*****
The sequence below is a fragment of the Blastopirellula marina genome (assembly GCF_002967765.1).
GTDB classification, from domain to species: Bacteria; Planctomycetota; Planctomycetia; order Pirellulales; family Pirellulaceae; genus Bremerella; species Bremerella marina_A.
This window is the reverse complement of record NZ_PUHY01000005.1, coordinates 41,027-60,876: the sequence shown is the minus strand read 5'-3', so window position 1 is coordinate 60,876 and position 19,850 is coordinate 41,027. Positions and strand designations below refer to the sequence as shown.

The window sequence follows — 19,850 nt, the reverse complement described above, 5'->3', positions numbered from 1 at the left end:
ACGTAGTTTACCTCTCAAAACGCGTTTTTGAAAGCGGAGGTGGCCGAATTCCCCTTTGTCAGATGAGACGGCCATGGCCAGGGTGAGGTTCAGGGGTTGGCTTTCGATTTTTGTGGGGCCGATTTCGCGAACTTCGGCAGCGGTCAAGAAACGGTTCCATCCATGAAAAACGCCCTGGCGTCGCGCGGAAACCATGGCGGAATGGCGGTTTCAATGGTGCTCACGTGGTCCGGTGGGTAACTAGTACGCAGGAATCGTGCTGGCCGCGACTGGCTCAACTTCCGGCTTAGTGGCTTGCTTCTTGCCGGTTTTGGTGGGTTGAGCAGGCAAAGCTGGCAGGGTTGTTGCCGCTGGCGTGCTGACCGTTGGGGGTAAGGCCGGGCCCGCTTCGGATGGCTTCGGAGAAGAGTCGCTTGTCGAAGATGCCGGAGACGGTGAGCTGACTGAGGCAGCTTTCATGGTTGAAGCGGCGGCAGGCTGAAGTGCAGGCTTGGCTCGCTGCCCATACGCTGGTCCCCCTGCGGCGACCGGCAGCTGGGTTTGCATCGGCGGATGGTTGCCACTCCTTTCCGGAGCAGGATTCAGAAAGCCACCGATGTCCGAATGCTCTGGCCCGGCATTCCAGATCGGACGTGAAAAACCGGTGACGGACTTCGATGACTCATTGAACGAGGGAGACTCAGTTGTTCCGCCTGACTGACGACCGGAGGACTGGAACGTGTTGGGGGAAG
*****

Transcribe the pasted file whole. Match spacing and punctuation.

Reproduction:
The sequence below is a fragment of the Blastopirellula marina genome (assembly GCF_002967765.1).
GTDB classification, from domain to species: Bacteria; Planctomycetota; Planctomycetia; order Pirellulales; family Pirellulaceae; genus Bremerella; species Bremerella marina_A.
This window is the reverse complement of record NZ_PUHY01000005.1, coordinates 41,027-60,876: the sequence shown is the minus strand read 5'-3', so window position 1 is coordinate 60,876 and position 19,850 is coordinate 41,027. Positions and strand designations below refer to the sequence as shown.

The window sequence follows — 19,850 nt, the reverse complement described above, 5'->3', positions numbered from 1 at the left end:
ACGTAGTTTACCTCTCAAAACGCGTTTTTGAAAGCGGAGGTGGCCGAATTCCCCTTTGTCAGATGAGACGGCCATGGCCAGGGTGAGGTTCAGGGGTTGGCTTTCGATTTTTGTGGGGCCGATTTCGCGAACTTCGGCAGCGGTCAAGAAACGGTTCCATCCATGAAAAACGCCCTGGCGTCGCGCGGAAACCATGGCGGAATGGCGGTTTCAATGGTGCTCACGTGGTCCGGTGGGTAACTAGTACGCAGGAATCGTGCTGGCCGCGACTGGCTCAACTTCCGGCTTAGTGGCTTGCTTCTTGCCGGTTTTGGTGGGTTGAGCAGGCAAAGCTGGCAGGGTTGTTGCCGCTGGCGTGCTGACCGTTGGGGGTAAGGCCGGGCCCGCTTCGGATGGCTTCGGAGAAGAGTCGCTTGTCGAAGATGCCGGAGACGGTGAGCTGACTGAGGCAGCTTTCATGGTTGAAGCGGCGGCAGGCTGAAGTGCAGGCTTGGCTCGCTGCCCATACGCTGGTCCCCCTGCGGCGACCGGCAGCTGGGTTTGCATCGGCGGATGGTTGCCACTCCTTTCCGGAGCAGGATTCAGAAAGCCACCGATGTCCGAATGCTCTGGCCCGGCATTCCAGATCGGACGTGAAAAACCGGTGACGGACTTCGATGACTCATTGAACGAGGGAGACTCAGTTGTTCCGCCTGACTGACGACCGGAGGACTGGAACGTGTTGGGGGAAG